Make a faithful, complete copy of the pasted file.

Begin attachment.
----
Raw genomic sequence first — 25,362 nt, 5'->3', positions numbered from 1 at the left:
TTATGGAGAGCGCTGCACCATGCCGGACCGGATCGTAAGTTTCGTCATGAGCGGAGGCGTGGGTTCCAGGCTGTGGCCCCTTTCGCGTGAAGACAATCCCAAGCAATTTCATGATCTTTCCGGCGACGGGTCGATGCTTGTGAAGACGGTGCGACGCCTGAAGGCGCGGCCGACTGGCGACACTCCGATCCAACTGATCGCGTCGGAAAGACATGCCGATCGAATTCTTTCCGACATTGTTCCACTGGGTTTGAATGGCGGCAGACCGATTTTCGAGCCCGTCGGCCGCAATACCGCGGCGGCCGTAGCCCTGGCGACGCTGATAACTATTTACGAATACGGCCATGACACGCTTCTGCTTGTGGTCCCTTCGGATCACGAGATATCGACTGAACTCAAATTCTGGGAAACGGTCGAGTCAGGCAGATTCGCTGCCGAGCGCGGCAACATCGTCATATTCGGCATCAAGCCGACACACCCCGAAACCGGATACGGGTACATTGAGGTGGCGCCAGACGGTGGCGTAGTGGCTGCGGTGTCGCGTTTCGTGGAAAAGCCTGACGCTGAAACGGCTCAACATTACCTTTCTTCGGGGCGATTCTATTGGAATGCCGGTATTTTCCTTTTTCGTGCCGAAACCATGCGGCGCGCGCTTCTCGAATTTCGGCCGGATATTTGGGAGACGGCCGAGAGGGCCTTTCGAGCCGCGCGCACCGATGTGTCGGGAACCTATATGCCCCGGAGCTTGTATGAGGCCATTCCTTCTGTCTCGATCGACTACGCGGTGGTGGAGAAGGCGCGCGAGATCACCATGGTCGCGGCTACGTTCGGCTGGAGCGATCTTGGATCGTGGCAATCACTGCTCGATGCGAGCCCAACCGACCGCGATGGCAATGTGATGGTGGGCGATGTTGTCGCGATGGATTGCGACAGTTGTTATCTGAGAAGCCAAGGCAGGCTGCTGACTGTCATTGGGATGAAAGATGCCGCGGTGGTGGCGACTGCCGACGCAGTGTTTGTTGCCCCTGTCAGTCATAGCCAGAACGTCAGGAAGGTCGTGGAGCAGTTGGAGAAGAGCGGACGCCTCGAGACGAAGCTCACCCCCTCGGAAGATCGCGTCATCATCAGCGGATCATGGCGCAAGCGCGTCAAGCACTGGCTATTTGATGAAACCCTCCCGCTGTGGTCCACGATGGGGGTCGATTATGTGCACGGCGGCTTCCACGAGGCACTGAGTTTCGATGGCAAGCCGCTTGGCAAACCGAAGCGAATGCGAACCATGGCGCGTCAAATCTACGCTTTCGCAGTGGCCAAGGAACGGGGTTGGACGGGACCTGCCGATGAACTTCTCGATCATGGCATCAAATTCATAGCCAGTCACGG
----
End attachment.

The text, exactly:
Raw genomic sequence first — 25,362 nt, 5'->3', positions numbered from 1 at the left:
TTATGGAGAGCGCTGCACCATGCCGGACCGGATCGTAAGTTTCGTCATGAGCGGAGGCGTGGGTTCCAGGCTGTGGCCCCTTTCGCGTGAAGACAATCCCAAGCAATTTCATGATCTTTCCGGCGACGGGTCGATGCTTGTGAAGACGGTGCGACGCCTGAAGGCGCGGCCGACTGGCGACACTCCGATCCAACTGATCGCGTCGGAAAGACATGCCGATCGAATTCTTTCCGACATTGTTCCACTGGGTTTGAATGGCGGCAGACCGATTTTCGAGCCCGTCGGCCGCAATACCGCGGCGGCCGTAGCCCTGGCGACGCTGATAACTATTTACGAATACGGCCATGACACGCTTCTGCTTGTGGTCCCTTCGGATCACGAGATATCGACTGAACTCAAATTCTGGGAAACGGTCGAGTCAGGCAGATTCGCTGCCGAGCGCGGCAACATCGTCATATTCGGCATCAAGCCGACACACCCCGAAACCGGATACGGGTACATTGAGGTGGCGCCAGACGGTGGCGTAGTGGCTGCGGTGTCGCGTTTCGTGGAAAAGCCTGACGCTGAAACGGCTCAACATTACCTTTCTTCGGGGCGATTCTATTGGAATGCCGGTATTTTCCTTTTTCGTGCCGAAACCATGCGGCGCGCGCTTCTCGAATTTCGGCCGGATATTTGGGAGACGGCCGAGAGGGCCTTTCGAGCCGCGCGCACCGATGTGTCGGGAACCTATATGCCCCGGAGCTTGTATGAGGCCATTCCTTCTGTCTCGATCGACTACGCGGTGGTGGAGAAGGCGCGCGAGATCACCATGGTCGCGGCTACGTTCGGCTGGAGCGATCTTGGATCGTGGCAATCACTGCTCGATGCGAGCCCAACCGACCGCGATGGCAATGTGATGGTGGGCGATGTTGTCGCGATGGATTGCGACAGTTGTTATCTGAGAAGCCAAGGCAGGCTGCTGACTGTCATTGGGATGAAAGATGCCGCGGTGGTGGCGACTGCCGACGCAGTGTTTGTTGCCCCTGTCAGTCATAGCCAGAACGTCAGGAAGGTCGTGGAGCAGTTGGAGAAGAGCGGACGCCTCGAGACGAAGCTCACCCCCTCGGAAGATCGCGTCATCATCAGCGGATCATGGCGCAAGCGCGTCAAGCACTGGCTATTTGATGAAACCCTCCCGCTGTGGTCCACGATGGGGGTCGATTATGTGCACGGCGGCTTCCACGAGGCACTGAGTTTCGATGGCAAGCCGCTTGGCAAACCGAAGCGAATGCGAACCATGGCGCGTCAAATCTACGCTTTCGCAGTGGCCAAGGAACGGGGTTGGACGGGACCTGCCGATGAACTTCTCGATCATGGCATCAAATTCATAGCCAGTCACGG